Friday, 18 January 2013

Holding the healers to account

by 13

Mrs. N, a middle-aged, slightly overweight lady was operated at my ward for gallstones. Five minutes after she had been shifted to the ward, her breathing was labored, she was blue, her pulse was thready and cardiac arrest was imminent. The doctor on duty quickly moved towards her, tried to resuscitate her but after forty-five minutes of continuous CPR, she did not make it and passed away.
The doctor in his most professional manner explained to the family that sometimes – though – it is very rare, patients who get general anaesthesia are prone to sudden heart attacks during the recovery period. When they heard that she had been pronounced dead, there were loud cries at first followed by curses and swearing and then the male members of the family grabbed the doctor from the neck and hurled him on the wall. They broke windows and doors. Hospital security was called that showed up thirty minutes late. Another thirty minutes and many a threats later, they left the ward saying they will be back later.

Eight months after I have stepped into my professional life, this was the first instance where I saw aggressive relatives hurling abuse and threats to a doctor and the hospital staff. For ten odd minutes, I stood there shocked unable to move or comprehend the situation until a nurse grabbed me from the hand and took me to a safer room.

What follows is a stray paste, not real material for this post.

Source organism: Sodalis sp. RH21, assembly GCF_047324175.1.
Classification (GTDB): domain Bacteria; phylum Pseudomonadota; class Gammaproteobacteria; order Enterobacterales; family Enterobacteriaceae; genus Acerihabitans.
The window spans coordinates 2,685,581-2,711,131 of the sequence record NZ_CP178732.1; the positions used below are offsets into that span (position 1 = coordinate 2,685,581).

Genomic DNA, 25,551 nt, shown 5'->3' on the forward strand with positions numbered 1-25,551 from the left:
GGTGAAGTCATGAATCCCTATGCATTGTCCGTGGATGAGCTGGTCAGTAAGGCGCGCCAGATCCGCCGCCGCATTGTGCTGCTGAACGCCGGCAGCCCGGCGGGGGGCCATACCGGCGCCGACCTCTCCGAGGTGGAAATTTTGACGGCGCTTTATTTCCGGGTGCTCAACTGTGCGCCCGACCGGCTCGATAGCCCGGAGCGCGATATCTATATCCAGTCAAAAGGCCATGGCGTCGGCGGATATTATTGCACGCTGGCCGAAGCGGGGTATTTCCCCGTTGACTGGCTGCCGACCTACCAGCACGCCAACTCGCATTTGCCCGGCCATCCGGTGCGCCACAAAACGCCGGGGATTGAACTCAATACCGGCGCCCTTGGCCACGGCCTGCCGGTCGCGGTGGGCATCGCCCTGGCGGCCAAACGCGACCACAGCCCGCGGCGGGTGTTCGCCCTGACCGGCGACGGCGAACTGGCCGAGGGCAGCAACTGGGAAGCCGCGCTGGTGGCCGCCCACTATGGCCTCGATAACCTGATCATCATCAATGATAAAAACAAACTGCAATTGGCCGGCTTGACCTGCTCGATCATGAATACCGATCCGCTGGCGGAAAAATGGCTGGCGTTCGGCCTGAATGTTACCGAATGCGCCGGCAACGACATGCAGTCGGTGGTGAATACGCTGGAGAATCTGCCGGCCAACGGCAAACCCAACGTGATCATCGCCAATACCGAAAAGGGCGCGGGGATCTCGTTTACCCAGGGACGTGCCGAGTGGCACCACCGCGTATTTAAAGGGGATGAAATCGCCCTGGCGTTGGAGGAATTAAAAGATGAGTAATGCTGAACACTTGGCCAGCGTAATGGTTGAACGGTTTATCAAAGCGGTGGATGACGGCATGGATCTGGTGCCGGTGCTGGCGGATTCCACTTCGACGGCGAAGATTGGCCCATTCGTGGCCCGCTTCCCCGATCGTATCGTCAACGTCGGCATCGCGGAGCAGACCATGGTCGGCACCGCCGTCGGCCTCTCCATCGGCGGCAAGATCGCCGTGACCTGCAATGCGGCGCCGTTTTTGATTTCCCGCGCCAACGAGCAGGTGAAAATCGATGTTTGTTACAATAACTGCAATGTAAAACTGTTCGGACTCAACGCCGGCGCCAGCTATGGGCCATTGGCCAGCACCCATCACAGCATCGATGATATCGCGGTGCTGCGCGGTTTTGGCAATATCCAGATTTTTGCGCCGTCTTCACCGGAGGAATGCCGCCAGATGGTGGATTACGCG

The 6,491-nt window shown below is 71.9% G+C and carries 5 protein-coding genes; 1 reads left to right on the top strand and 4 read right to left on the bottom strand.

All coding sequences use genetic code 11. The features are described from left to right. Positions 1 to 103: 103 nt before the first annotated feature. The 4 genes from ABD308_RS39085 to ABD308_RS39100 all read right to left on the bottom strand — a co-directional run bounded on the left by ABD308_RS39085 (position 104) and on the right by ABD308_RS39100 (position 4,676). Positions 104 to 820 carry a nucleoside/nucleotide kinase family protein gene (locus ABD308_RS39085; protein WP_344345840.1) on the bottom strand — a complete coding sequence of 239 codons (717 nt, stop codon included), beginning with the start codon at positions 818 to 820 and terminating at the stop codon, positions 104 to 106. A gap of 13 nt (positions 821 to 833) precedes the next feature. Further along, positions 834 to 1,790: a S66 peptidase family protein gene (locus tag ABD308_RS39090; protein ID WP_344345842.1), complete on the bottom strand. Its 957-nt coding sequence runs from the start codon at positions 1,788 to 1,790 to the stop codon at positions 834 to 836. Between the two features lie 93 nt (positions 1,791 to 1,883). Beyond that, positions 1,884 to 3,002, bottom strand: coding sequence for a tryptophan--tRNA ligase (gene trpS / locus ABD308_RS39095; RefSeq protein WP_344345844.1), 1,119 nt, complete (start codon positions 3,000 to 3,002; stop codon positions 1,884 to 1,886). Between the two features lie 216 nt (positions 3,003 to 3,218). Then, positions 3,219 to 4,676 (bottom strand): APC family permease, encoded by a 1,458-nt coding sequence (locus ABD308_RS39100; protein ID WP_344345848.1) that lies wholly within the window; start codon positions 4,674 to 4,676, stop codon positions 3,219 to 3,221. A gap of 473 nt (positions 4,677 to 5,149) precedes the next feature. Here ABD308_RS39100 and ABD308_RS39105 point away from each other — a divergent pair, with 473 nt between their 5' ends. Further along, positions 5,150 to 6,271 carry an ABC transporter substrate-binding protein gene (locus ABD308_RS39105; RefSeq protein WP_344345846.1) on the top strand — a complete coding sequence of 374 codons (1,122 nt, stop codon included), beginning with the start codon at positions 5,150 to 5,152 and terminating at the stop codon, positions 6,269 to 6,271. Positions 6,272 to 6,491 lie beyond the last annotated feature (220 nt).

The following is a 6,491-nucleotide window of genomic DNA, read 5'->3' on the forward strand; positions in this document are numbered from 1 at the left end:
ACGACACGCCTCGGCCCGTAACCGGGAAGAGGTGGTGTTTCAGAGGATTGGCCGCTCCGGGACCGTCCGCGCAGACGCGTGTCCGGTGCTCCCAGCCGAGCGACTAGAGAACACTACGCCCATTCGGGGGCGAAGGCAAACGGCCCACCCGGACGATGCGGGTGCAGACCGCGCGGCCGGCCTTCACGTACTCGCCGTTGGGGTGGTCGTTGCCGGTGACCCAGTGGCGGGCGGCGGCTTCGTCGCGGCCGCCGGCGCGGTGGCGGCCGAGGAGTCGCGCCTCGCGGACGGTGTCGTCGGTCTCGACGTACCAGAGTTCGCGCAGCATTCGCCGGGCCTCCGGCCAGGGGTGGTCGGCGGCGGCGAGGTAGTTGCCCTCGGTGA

Mrs. N’s demise was unfortunate and going through her case, I found out that she was operated by a fine surgeon. There was nothing wrong with the procedure. She recovered from the anesthesia and then succumbed to a heart attack. There are still a hundred steps that the hospital could have taken to avoid a situation like that. One, Lady Reading Hospital, has yet to have proper patient charts and hence proper record (that if needed could be produced in a court). Second, ninety percent of the doctors here do not perform a proper CPR which is shocking and compounding that is the fact that there is no equipment for Advanced Cardiac Life Support in wards other than Cardiology. Third, regular “Mortality and Morbidity” meetings ensure that similar mistakes are not repeated – that in itself a rare occurrence at the hospital.

Our relationship with grief is complex and when it comes to the death of a loved one, one really cannot predict or expect a person to behave a certain way. “God’s will” happens to be one of the most common causes of death in our society but when a naturally irate and inconsolable family threatens a doctor when their patient dies, what are they supposed to do? Who should they blame? What will happen if the family decides to sue us? The obvious answer is “nothing”.

Most doctors suffer from the “god complex” partially because patients choose to trust them with their lives. In a society, where people are educated and literate enough to make their own decisions accountability takes a foremost preference before a doctor can attempt anything. Since the concept of holding a doctor or the hospital staff accountable for the death of a patient is still in its infancy in our country, ergo nobody suffers but the bereaved family.

-is a medical doctor working at a major teaching hospital in Peshawar. 

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